And then when my dad came back in 1919 from the war, he was pretty badly shaken up from the war, and he carried on for a while, but my brother and I really ran the farm and helped run Harbour House from then on. The farm was connected with it. Then in 1925 I got married and had my own little farm here, but I used to work with Harbour House, at Harbour House, to help out.
24 Harbour House Visitors
In the early days (the visitors) would come with the old Princess Mary, and they would stay for a week or two weeks, or all summer. And of course there was no car, they would just come families and all, and a lot of them would come in tents, and we’d have the tents all set up for them. And the older they got they would like the more comforts, and of course we had the rooms in the lodge.
24.30 Boys Back From The War and Alcohol
In the hotel we had a number of the men who came back from the war, and they didn’t know where to go, and they stayed at Harbour House, and some of them went logging, but they always their home as Harbour House for a good number of years. And naturally these boys would like to play a game of poker, and they’d have to go and see Mr. Bullock, that one was not feeling too well, and he’d produce one or two bottles of whisky, and the boys would have a party.
And then some of the local residents found that the Okanagan had done away with their apple crop industry, and so they produced cider, and some of them made very good wine. And quite often these old Model T Fords would head up into the Cranberry or somewhere where these stills were, and they would fill up with the applejack, and there would be some more parties. But that was the way of life, there was very few, er, anything in the way of entertainment, there was really nothing, so you had to make your own.
25.50 Cider & Wine
Q. This cider-making was illegal then?
Oh yes, Tt was illegal, oh yes. You could buy it for a dollar a gallon, and good wine for two dollars a gallon, and it was wonderful stuff.
Q. Where was the wine made?
Either out at Beaver Point, or in the Cranberry, or in around herel with a big orchard a farmer would set up his cider press, and it was very good.
The wine was made from grapes, and prunes, a very good prune wine, blackberries, even potato cider they used to make.
Q. There was quite a lot of it then?
A lot of it, yes, oh yes, it was excellent.
Q. Did the authorities ever come along?
I believe during the early part of the last war, they came and cracked down, the provincial police came down, because the liquor stores were going, and this people (chuckling) were keeping them out of business!
Q. Did the island have a reputation for this kind of thing?
(Desmond Crofton much amused) A lot of people got to hear about the excellent cider and wine that they made over here! Because so often there’d be a party, and the boys would go back to Victoria, especially the football teams, basketball teams, and we’d fill them up with this ‘goof’ as we used to call it, and they’d go back, and say “Well, we’re never coming back to Salt Spring Island. It took us a week to get over it!”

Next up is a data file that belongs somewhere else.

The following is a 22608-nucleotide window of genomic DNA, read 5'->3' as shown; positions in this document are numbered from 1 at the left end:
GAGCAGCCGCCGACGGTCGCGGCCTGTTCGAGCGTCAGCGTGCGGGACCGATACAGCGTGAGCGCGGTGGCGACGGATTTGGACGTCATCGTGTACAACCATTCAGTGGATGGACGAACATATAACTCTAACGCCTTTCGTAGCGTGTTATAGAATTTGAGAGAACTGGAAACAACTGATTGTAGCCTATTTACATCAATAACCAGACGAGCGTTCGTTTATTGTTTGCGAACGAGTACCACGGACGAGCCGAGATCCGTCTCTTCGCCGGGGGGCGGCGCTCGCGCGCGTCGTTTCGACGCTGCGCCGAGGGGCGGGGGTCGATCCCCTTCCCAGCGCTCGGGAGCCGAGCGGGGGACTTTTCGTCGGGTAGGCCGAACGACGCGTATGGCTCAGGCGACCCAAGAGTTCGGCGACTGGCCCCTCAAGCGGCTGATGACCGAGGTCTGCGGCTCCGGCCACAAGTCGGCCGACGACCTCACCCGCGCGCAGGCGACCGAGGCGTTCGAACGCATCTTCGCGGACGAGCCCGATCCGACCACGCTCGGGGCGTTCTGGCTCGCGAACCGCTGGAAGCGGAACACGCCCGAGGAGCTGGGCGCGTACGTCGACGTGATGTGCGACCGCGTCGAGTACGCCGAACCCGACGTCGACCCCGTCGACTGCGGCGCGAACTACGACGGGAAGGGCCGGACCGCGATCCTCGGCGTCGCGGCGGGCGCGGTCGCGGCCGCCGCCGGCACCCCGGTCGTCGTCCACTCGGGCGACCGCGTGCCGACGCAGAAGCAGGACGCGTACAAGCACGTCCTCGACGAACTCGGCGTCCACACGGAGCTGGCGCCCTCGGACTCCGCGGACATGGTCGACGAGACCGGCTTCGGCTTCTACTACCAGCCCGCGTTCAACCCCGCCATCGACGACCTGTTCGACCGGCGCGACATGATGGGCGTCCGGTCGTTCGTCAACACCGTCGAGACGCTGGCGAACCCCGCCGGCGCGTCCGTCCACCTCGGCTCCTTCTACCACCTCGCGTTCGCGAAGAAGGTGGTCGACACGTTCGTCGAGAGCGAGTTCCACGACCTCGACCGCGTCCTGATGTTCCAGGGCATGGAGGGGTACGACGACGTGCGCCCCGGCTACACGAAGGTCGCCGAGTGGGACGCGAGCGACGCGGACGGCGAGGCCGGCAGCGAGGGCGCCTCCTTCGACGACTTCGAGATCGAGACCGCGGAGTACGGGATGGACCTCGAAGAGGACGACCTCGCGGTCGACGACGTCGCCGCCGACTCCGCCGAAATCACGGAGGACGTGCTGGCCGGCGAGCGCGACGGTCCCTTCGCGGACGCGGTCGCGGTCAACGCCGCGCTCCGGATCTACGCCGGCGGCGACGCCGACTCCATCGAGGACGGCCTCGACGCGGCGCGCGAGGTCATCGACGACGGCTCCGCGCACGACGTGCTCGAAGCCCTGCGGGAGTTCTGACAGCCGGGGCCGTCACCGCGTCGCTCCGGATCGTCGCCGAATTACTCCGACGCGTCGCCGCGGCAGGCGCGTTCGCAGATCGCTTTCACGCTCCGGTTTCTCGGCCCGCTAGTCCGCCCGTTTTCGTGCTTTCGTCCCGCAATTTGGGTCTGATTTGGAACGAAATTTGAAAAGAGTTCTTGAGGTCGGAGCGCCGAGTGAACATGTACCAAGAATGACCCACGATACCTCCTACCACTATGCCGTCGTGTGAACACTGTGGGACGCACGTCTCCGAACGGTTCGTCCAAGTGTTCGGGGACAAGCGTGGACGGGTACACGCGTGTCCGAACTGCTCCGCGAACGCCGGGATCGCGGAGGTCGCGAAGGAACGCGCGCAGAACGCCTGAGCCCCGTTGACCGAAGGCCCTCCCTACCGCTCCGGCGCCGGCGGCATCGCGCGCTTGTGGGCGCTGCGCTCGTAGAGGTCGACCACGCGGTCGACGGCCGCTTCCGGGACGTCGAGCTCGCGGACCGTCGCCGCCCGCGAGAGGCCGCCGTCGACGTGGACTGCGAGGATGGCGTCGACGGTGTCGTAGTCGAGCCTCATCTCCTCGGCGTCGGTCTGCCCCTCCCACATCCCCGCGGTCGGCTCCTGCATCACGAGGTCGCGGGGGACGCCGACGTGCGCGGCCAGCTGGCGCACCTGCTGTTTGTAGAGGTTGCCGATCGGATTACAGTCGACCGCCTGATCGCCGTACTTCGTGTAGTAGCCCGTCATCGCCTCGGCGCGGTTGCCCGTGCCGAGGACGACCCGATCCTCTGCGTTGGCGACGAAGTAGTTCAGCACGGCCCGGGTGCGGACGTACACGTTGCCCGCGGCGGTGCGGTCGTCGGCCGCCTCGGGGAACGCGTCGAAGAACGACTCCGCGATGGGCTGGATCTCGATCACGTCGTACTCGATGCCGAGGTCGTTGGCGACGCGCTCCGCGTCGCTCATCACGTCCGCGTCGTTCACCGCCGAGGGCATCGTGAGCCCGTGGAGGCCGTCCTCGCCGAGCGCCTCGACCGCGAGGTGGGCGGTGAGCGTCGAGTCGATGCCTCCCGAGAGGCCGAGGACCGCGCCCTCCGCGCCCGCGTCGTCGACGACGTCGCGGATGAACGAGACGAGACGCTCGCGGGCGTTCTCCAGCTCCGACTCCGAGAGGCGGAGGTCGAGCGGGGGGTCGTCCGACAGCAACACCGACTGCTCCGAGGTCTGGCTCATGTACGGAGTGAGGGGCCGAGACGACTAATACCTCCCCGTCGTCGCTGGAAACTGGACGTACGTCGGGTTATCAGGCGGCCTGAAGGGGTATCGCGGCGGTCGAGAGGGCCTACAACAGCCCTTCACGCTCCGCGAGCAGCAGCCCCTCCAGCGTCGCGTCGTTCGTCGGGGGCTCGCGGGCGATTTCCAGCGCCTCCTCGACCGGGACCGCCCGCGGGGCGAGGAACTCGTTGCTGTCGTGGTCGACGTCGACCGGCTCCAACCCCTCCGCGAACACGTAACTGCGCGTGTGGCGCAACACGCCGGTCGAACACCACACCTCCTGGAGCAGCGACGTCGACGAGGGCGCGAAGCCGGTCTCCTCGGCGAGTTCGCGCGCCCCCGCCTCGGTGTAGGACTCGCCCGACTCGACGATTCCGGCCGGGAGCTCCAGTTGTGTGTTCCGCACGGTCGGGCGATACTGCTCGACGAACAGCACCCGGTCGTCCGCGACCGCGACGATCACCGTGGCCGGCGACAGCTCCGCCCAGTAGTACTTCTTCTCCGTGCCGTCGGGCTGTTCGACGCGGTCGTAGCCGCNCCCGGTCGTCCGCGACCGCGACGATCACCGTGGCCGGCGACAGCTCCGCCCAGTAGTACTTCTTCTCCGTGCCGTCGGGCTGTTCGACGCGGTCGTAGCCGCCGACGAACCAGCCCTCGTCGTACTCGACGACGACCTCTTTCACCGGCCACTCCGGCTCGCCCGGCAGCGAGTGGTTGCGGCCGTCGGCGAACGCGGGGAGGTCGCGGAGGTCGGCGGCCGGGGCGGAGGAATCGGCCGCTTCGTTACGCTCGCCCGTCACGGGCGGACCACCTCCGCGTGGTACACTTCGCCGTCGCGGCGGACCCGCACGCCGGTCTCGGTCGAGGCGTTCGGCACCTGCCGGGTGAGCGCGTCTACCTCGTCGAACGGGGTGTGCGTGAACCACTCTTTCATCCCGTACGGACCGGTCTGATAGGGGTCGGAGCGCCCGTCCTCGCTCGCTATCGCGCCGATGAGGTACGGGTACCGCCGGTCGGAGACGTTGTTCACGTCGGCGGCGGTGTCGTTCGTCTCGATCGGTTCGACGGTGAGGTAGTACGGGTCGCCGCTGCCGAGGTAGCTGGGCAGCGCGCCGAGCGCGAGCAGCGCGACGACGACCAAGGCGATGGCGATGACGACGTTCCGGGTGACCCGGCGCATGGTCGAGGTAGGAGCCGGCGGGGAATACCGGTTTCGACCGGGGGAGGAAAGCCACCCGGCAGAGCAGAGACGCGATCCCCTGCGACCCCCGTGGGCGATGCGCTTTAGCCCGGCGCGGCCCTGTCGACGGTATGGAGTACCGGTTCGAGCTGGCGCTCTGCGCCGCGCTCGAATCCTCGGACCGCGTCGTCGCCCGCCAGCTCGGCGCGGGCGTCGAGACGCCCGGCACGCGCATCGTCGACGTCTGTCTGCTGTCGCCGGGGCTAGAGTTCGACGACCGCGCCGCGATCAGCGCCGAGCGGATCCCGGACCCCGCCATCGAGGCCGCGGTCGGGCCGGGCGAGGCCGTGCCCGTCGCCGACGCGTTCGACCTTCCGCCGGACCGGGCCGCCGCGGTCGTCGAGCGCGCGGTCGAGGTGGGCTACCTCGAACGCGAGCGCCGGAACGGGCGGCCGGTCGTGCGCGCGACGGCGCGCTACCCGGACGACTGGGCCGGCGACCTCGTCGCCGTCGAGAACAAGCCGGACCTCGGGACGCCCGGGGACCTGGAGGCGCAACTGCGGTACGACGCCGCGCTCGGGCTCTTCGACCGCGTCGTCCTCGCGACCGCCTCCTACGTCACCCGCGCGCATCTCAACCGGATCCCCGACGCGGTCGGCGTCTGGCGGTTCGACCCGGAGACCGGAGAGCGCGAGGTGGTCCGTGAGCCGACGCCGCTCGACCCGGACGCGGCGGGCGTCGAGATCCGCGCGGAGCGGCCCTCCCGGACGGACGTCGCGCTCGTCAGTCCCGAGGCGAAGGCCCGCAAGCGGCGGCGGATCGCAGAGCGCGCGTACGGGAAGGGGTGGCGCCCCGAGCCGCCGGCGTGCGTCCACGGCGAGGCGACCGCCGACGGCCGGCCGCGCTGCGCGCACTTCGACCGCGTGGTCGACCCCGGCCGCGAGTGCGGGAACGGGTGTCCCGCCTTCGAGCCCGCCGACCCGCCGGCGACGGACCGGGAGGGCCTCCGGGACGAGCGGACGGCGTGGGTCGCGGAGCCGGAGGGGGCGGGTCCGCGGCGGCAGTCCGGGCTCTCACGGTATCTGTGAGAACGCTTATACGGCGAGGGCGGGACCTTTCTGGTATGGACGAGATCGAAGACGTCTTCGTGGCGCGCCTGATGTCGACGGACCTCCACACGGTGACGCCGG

27.29 The Tale of Fred Crofton and the Conservatives and the
My dad was a very ardent Conservative, and Harbour House was the headquarters for the Conservative Party, and then down at Mouats - Granny Mouat and Mouat’s Boarding House, and Mouat Brothers - ... Gilbert Mouat was head of the Liberal Party. So many people have asked us why the population consists of so many Mouats and Croftons. So my dad would say “Well, um, it’s this way, I would produce a son, Dermott,” and he’d go down and tell Gilbert “That’s a good Conservative vote,” And Gilbert would laugh and giggle and shake his head and says “Well you wait Fred, it won’t be long,” and then HE would produce an offspring, so this went on and on, and we produced 7 Craftiness, and he produced about the same number of Mouats, so we can call that politics, (as the reason) for the increase in the Mouats and the Craftiness!
28.30 How the Island Got Its Name
The Indians called this island Klaat-heem, which is ‘salt’, and up at the north end of the island we have some salt springs, and it’s really derived from the Indian name. And then, when in 1845 the British survey ships came here, they called this, because it’s the largest of the Gulf Islands, ‘Admiral Island’. It stuck for some time, it’s on most of the navy charts, bu Salt Spring seems to have been the most popular name, and they retained it.
Q. Are those springs ever used?
No, you can go up and see them, they’ve analysed them but there’s nothing really very much there. It’s a sort of muddy brownish water, of very little value.
29.30 A Future for Salt Spring
In recent years, this has become really a playground, for Victoria, Vancouver, and Nanaimo. We’re situated exactly in between, in sort of a triangle, the Gulf Islands, and I think the tourist industry is growing, and will grow more and more. We have developed a very fine golf course, which was started in the early 1930’s with sand greens, but now we have a very fine club house, and good grass greens, and avery good membership, and that is a great acquisition to the community. And a lot of resorts are going up all over the island, a number of subdivisions, and people are coming in now and buying a lot on the sea frontage, paying 5 and 6 and 7 thousand dollars for a lot, and in those days you could buy it for perhaps for $100 or $300 an acre.
30. Cliques and Community
Q. The Society, was it Cliquey?
No, I don’t think on Salt Spring Island there were. There were naturally a lot of little cliques or groups of their own personal friends, nut they always went to all the community dances together. For instance, my brother and I used to play hockey, football, rugger, tennis, golf, and we used to go all around and play elsewhere, and they used to come back, and there’d be - the community spirit was there, and I don’t think there was snobbishness, shall we say, no, I wouldn’t say that. But I say there were the people that were born in England and knew their own counties so well, and they would form their own little groups and the same the south end of the island. And so many were very fond of painting and they’d have their little artist groups; musical groups, and that sort of thing.
31.40 The End